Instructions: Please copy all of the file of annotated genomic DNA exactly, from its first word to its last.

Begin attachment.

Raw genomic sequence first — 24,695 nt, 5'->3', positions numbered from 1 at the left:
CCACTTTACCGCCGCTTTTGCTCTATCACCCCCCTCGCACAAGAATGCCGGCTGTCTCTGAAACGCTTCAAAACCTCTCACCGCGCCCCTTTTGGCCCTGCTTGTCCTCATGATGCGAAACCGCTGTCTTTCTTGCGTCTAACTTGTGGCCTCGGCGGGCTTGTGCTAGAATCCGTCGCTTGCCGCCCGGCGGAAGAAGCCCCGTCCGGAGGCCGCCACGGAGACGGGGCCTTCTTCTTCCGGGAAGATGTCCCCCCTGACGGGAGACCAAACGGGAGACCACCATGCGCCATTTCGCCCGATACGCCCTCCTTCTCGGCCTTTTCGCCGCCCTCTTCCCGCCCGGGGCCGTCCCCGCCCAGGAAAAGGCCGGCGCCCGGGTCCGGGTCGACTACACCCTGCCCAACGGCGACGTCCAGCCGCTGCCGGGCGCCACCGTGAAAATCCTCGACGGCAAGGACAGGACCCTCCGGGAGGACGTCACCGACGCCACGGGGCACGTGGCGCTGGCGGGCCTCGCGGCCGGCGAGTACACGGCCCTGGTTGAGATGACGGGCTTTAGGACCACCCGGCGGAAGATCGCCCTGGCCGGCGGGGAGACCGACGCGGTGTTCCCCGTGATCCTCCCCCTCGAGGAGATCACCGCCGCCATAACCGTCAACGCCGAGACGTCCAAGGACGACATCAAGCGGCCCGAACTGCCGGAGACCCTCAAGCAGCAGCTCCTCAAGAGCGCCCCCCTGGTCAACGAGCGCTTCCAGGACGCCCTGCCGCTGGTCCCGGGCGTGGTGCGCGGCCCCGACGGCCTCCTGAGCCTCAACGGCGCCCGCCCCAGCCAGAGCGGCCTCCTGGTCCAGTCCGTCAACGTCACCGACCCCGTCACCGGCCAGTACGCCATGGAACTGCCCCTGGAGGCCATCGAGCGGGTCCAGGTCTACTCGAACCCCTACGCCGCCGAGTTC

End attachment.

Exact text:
Raw genomic sequence first — 24,695 nt, 5'->3', positions numbered from 1 at the left:
CCACTTTACCGCCGCTTTTGCTCTATCACCCCCCTCGCACAAGAATGCCGGCTGTCTCTGAAACGCTTCAAAACCTCTCACCGCGCCCCTTTTGGCCCTGCTTGTCCTCATGATGCGAAACCGCTGTCTTTCTTGCGTCTAACTTGTGGCCTCGGCGGGCTTGTGCTAGAATCCGTCGCTTGCCGCCCGGCGGAAGAAGCCCCGTCCGGAGGCCGCCACGGAGACGGGGCCTTCTTCTTCCGGGAAGATGTCCCCCCTGACGGGAGACCAAACGGGAGACCACCATGCGCCATTTCGCCCGATACGCCCTCCTTCTCGGCCTTTTCGCCGCCCTCTTCCCGCCCGGGGCCGTCCCCGCCCAGGAAAAGGCCGGCGCCCGGGTCCGGGTCGACTACACCCTGCCCAACGGCGACGTCCAGCCGCTGCCGGGCGCCACCGTGAAAATCCTCGACGGCAAGGACAGGACCCTCCGGGAGGACGTCACCGACGCCACGGGGCACGTGGCGCTGGCGGGCCTCGCGGCCGGCGAGTACACGGCCCTGGTTGAGATGACGGGCTTTAGGACCACCCGGCGGAAGATCGCCCTGGCCGGCGGGGAGACCGACGCGGTGTTCCCCGTGATCCTCCCCCTCGAGGAGATCACCGCCGCCATAACCGTCAACGCCGAGACGTCCAAGGACGACATCAAGCGGCCCGAACTGCCGGAGACCCTCAAGCAGCAGCTCCTCAAGAGCGCCCCCCTGGTCAACGAGCGCTTCCAGGACGCCCTGCCGCTGGTCCCGGGCGTGGTGCGCGGCCCCGACGGCCTCCTGAGCCTCAACGGCGCCCGCCCCAGCCAGAGCGGCCTCCTGGTCCAGTCCGTCAACGTCACCGACCCCGTCACCGGCCAGTACGCCATGGAACTGCCCCTGGAGGCCATCGAGCGGGTCCAGGTCTACTCGAACCCCTACGCCGCCGAGTTC